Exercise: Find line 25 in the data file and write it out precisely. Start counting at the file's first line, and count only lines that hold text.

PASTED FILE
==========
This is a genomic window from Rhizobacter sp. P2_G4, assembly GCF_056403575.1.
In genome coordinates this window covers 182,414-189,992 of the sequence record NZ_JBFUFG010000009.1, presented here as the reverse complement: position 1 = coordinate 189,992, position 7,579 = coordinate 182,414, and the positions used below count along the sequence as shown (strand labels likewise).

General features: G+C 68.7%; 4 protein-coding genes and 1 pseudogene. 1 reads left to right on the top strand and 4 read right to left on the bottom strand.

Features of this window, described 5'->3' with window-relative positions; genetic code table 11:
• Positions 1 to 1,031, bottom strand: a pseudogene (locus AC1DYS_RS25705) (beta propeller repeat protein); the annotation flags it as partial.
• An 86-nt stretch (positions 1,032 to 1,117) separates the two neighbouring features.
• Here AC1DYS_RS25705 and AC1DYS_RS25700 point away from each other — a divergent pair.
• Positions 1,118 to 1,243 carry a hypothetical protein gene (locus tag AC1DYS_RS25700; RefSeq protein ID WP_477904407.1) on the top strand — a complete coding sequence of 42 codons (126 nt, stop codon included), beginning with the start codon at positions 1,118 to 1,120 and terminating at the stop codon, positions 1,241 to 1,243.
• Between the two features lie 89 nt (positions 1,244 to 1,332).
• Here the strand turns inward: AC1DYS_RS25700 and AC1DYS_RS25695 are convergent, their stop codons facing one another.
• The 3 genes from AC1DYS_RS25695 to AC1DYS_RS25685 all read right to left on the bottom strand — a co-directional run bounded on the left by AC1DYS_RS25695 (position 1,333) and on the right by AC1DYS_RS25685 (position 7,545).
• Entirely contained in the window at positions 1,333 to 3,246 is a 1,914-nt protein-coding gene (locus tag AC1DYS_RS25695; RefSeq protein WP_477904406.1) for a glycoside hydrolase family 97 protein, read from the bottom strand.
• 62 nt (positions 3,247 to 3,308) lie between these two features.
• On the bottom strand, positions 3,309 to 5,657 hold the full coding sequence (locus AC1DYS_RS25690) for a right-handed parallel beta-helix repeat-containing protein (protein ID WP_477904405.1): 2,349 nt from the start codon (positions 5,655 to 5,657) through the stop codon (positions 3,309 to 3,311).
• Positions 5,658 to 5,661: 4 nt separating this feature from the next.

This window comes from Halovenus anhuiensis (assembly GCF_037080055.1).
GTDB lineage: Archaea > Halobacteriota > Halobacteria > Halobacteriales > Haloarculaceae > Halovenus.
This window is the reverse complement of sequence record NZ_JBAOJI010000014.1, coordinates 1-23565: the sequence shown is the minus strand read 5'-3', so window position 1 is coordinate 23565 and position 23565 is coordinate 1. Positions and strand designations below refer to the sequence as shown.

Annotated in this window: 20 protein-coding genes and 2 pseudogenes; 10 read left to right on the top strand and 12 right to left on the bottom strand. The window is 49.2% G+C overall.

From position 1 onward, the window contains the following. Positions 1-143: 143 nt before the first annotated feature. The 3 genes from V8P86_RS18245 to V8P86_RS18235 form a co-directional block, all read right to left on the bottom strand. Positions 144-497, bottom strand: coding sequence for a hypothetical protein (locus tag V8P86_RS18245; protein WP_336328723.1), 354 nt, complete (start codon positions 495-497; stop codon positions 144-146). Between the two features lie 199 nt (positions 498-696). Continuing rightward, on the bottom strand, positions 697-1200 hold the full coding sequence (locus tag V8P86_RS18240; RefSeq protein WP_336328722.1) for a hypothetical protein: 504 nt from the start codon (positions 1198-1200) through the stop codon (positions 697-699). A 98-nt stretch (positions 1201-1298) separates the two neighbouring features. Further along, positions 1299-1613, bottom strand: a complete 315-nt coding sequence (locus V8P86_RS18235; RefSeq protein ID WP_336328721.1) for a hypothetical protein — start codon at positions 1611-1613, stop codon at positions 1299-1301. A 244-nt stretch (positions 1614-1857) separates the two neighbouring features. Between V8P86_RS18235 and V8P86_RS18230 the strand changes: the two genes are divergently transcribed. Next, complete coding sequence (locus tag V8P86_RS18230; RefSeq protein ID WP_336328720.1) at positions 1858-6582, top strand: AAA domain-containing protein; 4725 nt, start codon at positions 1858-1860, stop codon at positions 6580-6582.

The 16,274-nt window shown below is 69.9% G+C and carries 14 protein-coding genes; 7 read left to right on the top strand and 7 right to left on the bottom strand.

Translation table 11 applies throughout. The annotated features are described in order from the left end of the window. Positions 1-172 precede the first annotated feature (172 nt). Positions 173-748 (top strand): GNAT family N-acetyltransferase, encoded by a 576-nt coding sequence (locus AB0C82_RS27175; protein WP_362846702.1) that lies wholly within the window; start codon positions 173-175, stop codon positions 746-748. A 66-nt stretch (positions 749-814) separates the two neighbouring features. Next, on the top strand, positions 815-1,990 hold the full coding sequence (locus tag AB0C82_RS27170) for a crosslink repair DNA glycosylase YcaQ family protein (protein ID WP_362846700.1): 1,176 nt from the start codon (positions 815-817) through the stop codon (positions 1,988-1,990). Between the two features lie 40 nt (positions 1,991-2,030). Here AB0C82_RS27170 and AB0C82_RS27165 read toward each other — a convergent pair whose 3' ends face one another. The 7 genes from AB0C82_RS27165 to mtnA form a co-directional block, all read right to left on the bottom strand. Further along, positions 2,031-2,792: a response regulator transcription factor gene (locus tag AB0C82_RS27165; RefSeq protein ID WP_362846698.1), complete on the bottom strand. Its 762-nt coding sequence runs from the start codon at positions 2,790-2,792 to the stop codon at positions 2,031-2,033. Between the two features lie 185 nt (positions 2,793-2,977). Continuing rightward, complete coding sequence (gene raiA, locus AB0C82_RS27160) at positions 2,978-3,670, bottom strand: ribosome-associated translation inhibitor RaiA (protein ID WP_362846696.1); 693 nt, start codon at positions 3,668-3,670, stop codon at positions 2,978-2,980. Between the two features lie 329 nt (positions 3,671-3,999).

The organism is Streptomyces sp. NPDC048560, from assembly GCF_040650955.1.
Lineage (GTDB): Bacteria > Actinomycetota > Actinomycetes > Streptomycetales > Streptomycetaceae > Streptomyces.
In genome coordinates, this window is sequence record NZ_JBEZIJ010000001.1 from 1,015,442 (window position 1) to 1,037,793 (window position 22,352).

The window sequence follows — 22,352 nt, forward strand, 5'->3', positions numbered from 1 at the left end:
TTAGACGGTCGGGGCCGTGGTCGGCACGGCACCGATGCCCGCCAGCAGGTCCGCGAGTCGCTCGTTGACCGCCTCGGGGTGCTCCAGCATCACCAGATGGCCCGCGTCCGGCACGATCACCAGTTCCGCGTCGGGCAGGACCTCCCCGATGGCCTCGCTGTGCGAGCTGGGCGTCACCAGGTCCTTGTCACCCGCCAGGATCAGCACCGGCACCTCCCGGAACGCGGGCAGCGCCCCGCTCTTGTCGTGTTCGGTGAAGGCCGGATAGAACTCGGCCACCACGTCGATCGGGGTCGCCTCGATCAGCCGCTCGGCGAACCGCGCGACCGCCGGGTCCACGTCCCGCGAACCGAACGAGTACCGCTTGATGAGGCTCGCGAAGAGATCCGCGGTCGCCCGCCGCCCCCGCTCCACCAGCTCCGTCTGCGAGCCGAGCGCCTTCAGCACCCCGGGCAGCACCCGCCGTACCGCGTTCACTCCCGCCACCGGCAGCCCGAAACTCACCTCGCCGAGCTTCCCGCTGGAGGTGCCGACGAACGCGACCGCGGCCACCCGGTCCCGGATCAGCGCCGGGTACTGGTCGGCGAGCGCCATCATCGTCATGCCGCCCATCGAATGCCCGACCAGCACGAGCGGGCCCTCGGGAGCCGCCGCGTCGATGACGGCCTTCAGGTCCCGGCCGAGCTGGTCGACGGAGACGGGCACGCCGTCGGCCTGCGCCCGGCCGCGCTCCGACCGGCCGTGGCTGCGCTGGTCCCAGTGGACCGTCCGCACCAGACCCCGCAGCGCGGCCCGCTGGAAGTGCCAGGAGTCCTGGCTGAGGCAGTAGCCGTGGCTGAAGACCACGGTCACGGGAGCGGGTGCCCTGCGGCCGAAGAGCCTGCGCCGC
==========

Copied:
In genome coordinates, this window is sequence record NZ_JBEZIJ010000001.1 from 1,015,442 (window position 1) to 1,037,793 (window position 22,352).